3 Ways To Fix A Moist Basement

Moisture is a common problem in underground basements. Because these living spaces are located below the surface of the surrounding soil, moisture can infiltrate a basement if it has not been properly waterproofed.

There are several different methods that contractors can use when it comes to waterproofing a basement. Learn more about these methods so that you will be prepared to invest in the one that will offer your basement the most protection against moisture in the future.

1. Interior Excavation

Many contractors recommend interior excavation as a way to waterproof existing basements. This method of waterproofing requires contractors to dig a series of small trenches along the outer edges of the basement. The trenches only have to be wide enough and deep enough to accommodate the installation of drainage pipes. Any water that finds its way into your basement is filtered into the drainage system.

All drainage pipes direct excess moisture to your sump pump facility for safe removal. Interior excavation is the least invasive method of waterproofing a basement, but it may not address all types of leaks.

2. Exterior Excavation

Exterior excavation is a broad category that covers all waterproofing methods that take place on the exterior of your basement.

A contractor can use exterior excavation to correct the slope of your property so that water drains away from your home instead of toward your basement. This will help prevent leaks in your basement over time. A contractor may also suggest that you install a French drain around the exterior perimeter of your basement. These unique drains are designed to capture excess moisture in the soil outside your basement walls and direct this moisture to a pump for safe elimination.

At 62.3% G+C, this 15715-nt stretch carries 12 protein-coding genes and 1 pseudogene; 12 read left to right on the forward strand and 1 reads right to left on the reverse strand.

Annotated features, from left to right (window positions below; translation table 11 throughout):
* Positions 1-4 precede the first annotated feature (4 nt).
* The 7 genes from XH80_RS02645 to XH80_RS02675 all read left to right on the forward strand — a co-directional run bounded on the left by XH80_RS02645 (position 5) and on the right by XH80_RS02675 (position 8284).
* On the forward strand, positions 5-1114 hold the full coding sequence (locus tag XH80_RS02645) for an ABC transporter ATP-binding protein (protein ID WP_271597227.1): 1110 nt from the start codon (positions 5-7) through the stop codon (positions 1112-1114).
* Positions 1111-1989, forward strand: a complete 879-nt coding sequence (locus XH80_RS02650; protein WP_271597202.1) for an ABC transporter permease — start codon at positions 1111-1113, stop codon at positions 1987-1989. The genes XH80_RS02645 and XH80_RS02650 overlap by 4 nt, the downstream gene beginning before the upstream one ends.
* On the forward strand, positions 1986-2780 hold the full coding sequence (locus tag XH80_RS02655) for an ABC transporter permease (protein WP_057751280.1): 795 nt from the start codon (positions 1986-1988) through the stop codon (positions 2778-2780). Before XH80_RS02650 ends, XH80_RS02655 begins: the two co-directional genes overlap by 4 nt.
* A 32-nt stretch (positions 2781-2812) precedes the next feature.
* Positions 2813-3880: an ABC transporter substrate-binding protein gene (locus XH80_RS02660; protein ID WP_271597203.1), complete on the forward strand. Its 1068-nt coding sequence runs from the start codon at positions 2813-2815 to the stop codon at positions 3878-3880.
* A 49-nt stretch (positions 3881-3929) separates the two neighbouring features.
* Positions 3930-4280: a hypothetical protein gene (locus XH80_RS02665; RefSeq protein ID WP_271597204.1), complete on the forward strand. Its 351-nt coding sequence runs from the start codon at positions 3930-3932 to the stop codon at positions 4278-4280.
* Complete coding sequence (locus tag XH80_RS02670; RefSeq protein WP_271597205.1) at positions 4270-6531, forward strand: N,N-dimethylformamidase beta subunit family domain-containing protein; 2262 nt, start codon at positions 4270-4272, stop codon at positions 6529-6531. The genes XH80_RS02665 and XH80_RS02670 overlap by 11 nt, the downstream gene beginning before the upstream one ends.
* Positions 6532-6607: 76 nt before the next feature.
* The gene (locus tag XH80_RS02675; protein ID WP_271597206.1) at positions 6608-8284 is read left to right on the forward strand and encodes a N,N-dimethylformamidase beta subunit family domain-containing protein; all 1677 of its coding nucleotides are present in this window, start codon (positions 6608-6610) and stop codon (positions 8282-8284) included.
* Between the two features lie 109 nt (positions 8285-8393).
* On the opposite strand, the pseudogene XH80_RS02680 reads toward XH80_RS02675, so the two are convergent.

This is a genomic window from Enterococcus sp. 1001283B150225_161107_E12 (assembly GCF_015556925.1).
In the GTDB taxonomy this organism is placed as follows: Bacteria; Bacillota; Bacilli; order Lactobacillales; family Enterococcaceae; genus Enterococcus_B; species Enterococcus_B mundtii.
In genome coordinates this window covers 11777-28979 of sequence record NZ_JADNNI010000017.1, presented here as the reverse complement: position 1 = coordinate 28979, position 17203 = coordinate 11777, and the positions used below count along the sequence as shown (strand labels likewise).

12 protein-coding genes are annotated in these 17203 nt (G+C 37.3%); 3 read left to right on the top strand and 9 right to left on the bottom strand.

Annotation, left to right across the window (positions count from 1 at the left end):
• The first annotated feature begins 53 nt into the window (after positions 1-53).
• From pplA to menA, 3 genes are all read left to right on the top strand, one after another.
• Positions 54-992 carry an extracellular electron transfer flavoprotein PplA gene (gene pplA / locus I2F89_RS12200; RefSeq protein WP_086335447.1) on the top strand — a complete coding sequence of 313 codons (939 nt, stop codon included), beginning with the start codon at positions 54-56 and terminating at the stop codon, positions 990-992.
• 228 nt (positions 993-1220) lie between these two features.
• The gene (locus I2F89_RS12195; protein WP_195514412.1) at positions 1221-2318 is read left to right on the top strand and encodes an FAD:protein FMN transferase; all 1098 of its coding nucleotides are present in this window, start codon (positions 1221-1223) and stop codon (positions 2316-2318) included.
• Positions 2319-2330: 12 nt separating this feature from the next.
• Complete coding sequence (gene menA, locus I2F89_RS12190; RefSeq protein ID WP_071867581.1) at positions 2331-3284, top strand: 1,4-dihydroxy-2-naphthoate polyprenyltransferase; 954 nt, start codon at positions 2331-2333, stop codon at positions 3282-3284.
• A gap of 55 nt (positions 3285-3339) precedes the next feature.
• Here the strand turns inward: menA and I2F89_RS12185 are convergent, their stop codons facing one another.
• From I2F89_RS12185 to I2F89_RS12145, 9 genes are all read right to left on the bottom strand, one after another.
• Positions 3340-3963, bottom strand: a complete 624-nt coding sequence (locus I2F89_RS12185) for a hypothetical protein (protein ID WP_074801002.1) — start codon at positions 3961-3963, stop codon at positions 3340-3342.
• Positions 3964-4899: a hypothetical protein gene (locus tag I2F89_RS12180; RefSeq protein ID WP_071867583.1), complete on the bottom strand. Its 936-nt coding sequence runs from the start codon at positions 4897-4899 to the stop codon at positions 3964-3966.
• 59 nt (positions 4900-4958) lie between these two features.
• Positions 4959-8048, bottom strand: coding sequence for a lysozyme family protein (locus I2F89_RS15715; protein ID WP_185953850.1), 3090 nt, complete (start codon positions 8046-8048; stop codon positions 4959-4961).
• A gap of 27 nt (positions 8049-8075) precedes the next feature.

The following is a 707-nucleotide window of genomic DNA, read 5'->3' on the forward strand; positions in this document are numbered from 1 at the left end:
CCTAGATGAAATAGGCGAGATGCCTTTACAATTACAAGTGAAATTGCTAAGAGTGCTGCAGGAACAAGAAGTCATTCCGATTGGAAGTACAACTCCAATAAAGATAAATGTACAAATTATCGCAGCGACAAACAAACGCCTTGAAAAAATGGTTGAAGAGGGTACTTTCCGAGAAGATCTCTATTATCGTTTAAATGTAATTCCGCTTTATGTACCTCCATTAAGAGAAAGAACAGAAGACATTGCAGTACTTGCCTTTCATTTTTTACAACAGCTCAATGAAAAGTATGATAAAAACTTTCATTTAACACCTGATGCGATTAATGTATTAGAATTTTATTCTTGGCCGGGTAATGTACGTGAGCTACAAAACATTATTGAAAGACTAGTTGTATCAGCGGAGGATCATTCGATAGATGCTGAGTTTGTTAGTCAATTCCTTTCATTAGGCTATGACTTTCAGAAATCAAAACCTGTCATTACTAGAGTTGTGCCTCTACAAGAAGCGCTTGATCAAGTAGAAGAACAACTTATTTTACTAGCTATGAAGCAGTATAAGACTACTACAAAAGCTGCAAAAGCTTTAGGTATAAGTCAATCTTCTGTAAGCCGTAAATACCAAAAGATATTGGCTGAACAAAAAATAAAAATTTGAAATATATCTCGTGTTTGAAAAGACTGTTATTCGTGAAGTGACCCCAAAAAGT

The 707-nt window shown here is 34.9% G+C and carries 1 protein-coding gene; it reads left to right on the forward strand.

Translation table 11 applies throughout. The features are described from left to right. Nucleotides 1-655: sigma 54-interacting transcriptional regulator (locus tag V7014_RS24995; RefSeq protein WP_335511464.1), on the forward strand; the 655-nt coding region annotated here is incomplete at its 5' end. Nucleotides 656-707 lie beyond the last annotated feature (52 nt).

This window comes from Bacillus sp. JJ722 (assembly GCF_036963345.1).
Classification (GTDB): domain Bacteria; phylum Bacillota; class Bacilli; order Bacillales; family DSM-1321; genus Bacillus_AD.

The application of a waterproof membrane to the outer walls of your basement is another popular exterior excavation waterproofing method. A contractor paints the membrane onto the outer walls of your basement. The membrane then acts as a moisture-proof barrier to keep water out.

3. Underpinning

Underpinning is the most invasive form of basement waterproofing. A contractor must fully excavate your basement floor in order to install a fresh layer of concrete over the top. The fresh concrete covers any cracks or holes that allow moisture to seep into your basement, effectively creating a waterproof barrier between your basement interior and the soil beneath the basement foundation. Underpinning is a great option when floor or slab leaks are the primary source of moisture in your basement.

For more information about basement waterproofing projects, reach out to a local service.